The Lodge in Canberra was originally built as a temporary residence for Australian Prime Ministers. It was not huge, but comfortable enough, with five reception rooms, a billiard room, and three bathrooms. The house was set in attractive gardens, with a tennis court and pavilion.
‘Silvertail’, Toorak born Stanley Bruce was the first Prime Minister to occupy the property. He and his wife Ethel moved in on May 4 1927, only five days before the official opening of Parliament House.
Almost immediately a satirical piece appeared in the press. The following was in the Labor associated Daily Standard;
MR BRUCE’S BATH
‘…in completing the upholstering and furnishing of the Right Honorable gent’s lodge at the capital city they had to put Yale locks on the doors of his boudoir and bathroom to prevent his eager admirers, devotees or toadies from purloining his toilet shavings etc. We are told that these have a special fancy for the contents of the Ministerial tub, which they carry away in bottle or bulk when they get the chance. Ladies of a certain age and anaemic diathesis are, we are told, most prone to this kind of sneak-thieving – whether for purposes of internal or external use, as an eyewash or nerve restorative, is not stated. (Daily Standard (Brisbane) May 6 1927)
Mr Bruce found The Lodge a bit small for entertaining and it seemed he might move out quite quickly.
Labor won in a landslide at the 1929 election, and leader James Scullin, the son of a railway plater, chose not to take Mr Bruce’s place at The Lodge. Aside from his working class values, Scullin’s decision was influenced by a rapidly worsening economy. Within days of his victory the world was reeling from the Wall Street crash.
Mr Scullin, Prime Minister, said tonight that he intended to let the Prime Minister’s Lodge for some public purpose, “Personally I am very comfortably housed at the Hotel Canberra”, he said. “At a time when economy is so urgent I think we should set the example at Canberra. The maintenance of the Prime Minister’s residence costs a good deal more to the taxpayers than people have been given to understand.” (Newcastle Morning Herald October 26 1929)
Mr Scullin’s decision was another opportunity for humour;
It was hoped that rent received would cover the maintenance of the house, estimated at £26 per week.
The right leaning Canberra Times published a tongue-in-cheek piece on the subject of a tenanted Lodge;
The visitor or maid, who might happen to drop a soup plate on the floor would have the unpleasant thought that a direct loss of a guinea had occurred, without taking into consideration the damage to the carpet, which might run into pounds.
One would need a steady hand when dining at the Prime Minister’s Lodge. It may be argued that people accustomed to luxury would know how to look after valuable household goods, and that awkwardness is a trait of the bourgeois, but the fact remains that of those twelve water jugs that cost £34, seven have been broken. The remainder, together with other delicate articles, have been carefully put out of harm’s way, and it will be interesting to learn whether the new tenant – the Lodge is to be advertised for one, – will use the water jugs, the soup plates and the many other articles that have apparently made no big appeal to the present Prime Minister and his wife. (Canberra Times November 6 1929)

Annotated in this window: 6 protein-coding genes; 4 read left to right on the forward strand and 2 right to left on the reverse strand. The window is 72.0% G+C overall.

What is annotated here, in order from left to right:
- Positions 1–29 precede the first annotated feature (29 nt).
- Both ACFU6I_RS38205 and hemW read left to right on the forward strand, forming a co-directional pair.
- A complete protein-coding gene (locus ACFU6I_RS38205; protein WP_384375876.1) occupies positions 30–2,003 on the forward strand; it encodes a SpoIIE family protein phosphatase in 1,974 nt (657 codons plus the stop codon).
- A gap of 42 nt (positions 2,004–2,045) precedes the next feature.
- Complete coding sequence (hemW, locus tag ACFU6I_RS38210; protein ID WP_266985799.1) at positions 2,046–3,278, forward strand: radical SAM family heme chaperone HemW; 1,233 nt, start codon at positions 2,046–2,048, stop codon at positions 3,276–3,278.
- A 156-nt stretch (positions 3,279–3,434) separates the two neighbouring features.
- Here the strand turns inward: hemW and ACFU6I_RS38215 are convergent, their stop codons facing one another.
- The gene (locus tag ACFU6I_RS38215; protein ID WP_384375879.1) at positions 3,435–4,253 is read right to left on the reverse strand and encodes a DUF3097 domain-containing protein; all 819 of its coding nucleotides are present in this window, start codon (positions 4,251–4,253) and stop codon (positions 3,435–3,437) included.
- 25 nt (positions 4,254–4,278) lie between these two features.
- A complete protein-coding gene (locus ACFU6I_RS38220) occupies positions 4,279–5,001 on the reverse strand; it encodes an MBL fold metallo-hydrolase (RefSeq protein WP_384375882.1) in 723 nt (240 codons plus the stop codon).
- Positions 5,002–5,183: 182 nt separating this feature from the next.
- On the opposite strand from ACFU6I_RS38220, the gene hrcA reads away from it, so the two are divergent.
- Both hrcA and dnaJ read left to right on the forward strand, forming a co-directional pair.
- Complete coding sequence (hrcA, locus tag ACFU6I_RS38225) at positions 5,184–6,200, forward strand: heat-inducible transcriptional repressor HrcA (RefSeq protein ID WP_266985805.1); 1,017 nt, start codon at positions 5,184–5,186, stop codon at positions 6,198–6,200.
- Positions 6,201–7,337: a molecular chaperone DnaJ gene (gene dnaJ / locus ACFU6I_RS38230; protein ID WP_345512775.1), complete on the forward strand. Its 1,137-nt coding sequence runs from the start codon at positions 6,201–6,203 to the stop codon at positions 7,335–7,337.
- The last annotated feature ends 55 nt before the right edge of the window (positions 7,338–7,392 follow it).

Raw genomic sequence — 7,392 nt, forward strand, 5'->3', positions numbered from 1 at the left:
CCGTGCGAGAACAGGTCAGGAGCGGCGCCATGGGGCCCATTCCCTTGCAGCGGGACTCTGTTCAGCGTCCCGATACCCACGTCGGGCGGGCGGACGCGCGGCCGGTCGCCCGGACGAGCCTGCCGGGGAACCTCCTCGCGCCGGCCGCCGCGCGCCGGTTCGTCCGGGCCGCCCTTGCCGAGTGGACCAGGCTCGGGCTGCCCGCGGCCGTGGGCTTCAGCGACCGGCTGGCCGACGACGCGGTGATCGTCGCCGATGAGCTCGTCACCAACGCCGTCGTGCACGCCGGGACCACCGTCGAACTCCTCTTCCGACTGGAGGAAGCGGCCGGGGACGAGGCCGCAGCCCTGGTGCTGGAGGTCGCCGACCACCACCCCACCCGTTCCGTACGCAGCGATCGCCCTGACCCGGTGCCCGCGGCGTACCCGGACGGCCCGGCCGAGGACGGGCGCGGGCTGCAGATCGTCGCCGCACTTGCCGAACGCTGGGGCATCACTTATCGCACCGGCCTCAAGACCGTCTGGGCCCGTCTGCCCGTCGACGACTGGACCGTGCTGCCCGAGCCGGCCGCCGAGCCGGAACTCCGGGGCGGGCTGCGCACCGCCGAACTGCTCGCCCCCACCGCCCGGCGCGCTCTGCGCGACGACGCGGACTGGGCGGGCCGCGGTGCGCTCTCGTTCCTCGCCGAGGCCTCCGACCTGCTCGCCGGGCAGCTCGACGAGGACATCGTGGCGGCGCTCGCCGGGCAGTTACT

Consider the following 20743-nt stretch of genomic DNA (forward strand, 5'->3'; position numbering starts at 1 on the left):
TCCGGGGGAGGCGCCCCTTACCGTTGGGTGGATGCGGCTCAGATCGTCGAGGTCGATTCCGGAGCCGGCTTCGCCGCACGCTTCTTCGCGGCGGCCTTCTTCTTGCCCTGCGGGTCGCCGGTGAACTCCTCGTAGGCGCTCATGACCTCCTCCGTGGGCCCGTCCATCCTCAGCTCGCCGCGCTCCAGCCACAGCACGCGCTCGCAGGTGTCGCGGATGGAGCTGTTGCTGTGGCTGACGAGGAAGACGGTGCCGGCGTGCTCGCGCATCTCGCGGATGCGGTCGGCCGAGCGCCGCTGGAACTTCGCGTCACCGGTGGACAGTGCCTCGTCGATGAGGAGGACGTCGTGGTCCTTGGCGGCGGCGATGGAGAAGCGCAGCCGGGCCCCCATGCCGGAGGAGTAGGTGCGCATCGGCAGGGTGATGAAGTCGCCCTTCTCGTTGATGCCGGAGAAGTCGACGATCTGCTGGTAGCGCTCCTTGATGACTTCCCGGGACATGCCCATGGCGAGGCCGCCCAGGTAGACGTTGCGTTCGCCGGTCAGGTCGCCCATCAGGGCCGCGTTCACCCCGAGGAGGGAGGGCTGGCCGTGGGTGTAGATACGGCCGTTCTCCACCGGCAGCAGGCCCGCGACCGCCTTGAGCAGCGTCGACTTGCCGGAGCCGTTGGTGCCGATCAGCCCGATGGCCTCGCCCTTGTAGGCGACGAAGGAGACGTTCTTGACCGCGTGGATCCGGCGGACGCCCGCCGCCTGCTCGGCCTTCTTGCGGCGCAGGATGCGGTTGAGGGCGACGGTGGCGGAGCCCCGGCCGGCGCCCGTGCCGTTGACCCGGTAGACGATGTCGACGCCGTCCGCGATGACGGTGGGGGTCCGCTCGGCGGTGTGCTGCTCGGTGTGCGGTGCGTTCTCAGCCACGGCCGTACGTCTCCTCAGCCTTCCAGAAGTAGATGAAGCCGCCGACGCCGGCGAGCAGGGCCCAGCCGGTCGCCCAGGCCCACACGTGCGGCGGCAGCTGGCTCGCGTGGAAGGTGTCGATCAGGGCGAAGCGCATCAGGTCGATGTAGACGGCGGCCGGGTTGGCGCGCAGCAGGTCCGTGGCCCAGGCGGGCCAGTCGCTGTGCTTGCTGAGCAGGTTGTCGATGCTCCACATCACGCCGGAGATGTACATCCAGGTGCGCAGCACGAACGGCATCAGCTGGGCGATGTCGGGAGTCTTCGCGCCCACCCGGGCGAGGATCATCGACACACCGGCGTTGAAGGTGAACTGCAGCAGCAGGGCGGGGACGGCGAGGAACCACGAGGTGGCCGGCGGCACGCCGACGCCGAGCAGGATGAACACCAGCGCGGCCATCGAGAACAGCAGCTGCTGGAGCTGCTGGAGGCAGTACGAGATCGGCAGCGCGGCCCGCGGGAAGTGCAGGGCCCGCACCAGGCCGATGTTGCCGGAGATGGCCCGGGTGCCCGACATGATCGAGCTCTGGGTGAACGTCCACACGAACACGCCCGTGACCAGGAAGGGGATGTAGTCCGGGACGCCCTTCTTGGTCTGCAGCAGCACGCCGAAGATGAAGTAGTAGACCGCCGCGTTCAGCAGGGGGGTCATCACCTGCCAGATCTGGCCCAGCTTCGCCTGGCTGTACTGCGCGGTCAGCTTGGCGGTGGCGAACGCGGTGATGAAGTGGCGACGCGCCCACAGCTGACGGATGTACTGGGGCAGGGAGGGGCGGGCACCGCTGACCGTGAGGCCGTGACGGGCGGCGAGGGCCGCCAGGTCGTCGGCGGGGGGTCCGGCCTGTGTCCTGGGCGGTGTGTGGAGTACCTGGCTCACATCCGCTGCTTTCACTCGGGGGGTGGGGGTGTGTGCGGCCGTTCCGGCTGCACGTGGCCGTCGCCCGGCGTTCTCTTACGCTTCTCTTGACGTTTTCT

However, there were no takers for The Lodge.
Meanwhile, life at the Hotel Canberra was not quite as comfortable as Mr Scullin had anticipated. He was unable to eat his meals in peace because people kept wanting to say hello and shake his hand. In the end a wooden screen was erected around a corner table for the Prime Minister and his wife. However, it didn’t completely resolve the problem;
THE LODGE LIVES AGAIN
Neither the Bruces or the Scullins had children, but the next couple in The Lodge certainly did!
Labor lost the December 1931 election and suddenly the empty Lodge was being spruced up to welcome Joe and Enid Lyons and their large brood, well the youngest ones anyway; Brendon, Barry, Rosemary and Peter. The Prime Minister’s last instruction as he left for the office on the first day was that the children be good and not annoy their mother, who was busy unpacking boxes.
Perhaps the last word should go to the chauffeur at The Lodge, Ray Tracy, who had worked for (among others) Scullin and Bruce. Looking back in 1950 he said;
After the spectacular collapse of the Labor Government in 1931 I found myself with a new boss and suddenly became a family man in a big way.
Bushy-haired, genial, generous Joe Lyons had become Prime Minister in a voting avalanche that swept Labor into Opposition for nearly 10 years.
When I presented myself for orders, he told me to ‘continue with the ordinary routine.’ But how different the routine proved to be. Before long I found myself regarded more as a companion than a driver. I was living at the Prime Minister’s Lodge, sharing the Prime Minister’s recreations, taking meals in his dining room, and keeping a watchful eye on his robust, growing children. (The Daily News (Perth) March 15 1950)
The Lodge would never be so full of warmth, life and laughter again.
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